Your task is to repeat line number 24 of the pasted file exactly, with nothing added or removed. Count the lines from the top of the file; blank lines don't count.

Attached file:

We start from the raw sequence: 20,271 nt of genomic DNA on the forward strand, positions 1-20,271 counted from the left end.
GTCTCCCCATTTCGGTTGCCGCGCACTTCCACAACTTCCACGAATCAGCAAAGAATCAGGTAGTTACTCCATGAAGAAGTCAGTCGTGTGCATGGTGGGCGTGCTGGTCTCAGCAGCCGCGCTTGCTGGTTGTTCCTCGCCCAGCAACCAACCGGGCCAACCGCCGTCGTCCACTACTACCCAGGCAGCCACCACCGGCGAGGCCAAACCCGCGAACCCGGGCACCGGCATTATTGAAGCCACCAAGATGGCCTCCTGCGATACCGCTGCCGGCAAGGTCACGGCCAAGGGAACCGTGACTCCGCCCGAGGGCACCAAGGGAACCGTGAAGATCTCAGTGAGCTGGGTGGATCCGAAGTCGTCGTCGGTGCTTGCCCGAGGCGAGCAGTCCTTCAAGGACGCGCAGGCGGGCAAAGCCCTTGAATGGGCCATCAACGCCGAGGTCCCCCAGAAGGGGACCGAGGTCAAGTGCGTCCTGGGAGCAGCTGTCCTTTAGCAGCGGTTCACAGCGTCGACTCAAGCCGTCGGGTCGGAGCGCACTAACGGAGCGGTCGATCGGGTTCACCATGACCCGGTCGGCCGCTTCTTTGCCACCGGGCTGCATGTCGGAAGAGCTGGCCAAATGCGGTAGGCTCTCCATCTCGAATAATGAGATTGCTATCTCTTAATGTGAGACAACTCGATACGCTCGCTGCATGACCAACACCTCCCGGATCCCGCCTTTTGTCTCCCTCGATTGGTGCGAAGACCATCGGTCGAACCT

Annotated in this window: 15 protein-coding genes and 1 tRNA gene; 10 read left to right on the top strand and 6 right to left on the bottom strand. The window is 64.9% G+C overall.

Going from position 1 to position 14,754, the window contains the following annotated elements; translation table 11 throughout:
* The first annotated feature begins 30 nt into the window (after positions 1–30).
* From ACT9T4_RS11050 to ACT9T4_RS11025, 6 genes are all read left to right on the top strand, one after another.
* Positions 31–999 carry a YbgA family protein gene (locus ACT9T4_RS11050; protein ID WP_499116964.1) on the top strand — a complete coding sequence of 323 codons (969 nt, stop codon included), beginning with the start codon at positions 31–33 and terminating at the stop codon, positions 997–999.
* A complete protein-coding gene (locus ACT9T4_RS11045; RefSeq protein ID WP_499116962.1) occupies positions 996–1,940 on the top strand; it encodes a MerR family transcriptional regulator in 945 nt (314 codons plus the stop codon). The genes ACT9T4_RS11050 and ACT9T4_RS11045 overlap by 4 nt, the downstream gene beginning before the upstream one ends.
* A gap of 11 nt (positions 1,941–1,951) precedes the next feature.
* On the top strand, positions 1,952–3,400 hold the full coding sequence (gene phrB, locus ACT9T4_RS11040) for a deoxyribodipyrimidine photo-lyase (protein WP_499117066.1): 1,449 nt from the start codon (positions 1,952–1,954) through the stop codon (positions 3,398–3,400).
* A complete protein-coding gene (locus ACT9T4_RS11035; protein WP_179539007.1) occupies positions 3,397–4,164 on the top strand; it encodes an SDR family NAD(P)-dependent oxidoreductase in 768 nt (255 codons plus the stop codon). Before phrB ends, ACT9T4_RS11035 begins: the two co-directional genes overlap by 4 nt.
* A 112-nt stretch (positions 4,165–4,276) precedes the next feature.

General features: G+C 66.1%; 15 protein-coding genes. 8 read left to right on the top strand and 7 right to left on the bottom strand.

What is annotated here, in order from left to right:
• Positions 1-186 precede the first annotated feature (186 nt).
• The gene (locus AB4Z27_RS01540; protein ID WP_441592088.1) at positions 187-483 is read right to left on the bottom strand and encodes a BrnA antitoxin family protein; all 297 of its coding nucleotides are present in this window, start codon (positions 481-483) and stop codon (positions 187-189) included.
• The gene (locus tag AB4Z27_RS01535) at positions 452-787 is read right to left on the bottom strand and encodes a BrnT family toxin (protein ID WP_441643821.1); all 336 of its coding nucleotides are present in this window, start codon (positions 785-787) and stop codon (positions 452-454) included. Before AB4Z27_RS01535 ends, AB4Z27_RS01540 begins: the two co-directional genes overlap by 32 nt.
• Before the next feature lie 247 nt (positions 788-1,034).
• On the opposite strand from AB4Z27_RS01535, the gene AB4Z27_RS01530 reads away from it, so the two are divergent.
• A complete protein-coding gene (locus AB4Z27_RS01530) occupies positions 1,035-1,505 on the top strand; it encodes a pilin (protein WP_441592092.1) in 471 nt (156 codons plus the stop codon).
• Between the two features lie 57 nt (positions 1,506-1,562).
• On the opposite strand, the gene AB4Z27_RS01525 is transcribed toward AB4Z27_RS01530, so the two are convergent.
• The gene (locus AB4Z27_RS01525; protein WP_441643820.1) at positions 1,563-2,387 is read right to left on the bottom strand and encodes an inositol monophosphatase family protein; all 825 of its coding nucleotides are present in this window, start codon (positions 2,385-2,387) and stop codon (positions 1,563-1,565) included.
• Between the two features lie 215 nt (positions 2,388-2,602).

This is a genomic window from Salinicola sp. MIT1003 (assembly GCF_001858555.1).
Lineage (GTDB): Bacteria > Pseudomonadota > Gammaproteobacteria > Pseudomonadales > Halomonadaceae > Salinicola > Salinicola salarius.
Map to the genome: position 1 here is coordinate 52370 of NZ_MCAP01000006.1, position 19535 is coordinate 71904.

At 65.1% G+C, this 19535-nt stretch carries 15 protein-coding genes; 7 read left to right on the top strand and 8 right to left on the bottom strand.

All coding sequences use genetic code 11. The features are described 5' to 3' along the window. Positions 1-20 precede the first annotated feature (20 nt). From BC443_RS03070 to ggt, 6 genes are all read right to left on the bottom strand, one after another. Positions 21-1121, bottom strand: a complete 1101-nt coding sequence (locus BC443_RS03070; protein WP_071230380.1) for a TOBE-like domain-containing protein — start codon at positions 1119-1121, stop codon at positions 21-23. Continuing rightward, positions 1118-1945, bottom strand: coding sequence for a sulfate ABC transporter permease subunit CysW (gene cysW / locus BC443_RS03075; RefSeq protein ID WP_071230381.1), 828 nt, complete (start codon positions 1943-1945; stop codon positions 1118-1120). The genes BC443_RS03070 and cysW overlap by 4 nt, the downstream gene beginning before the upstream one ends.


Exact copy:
• Between the two features lie 215 nt (positions 2,388-2,602).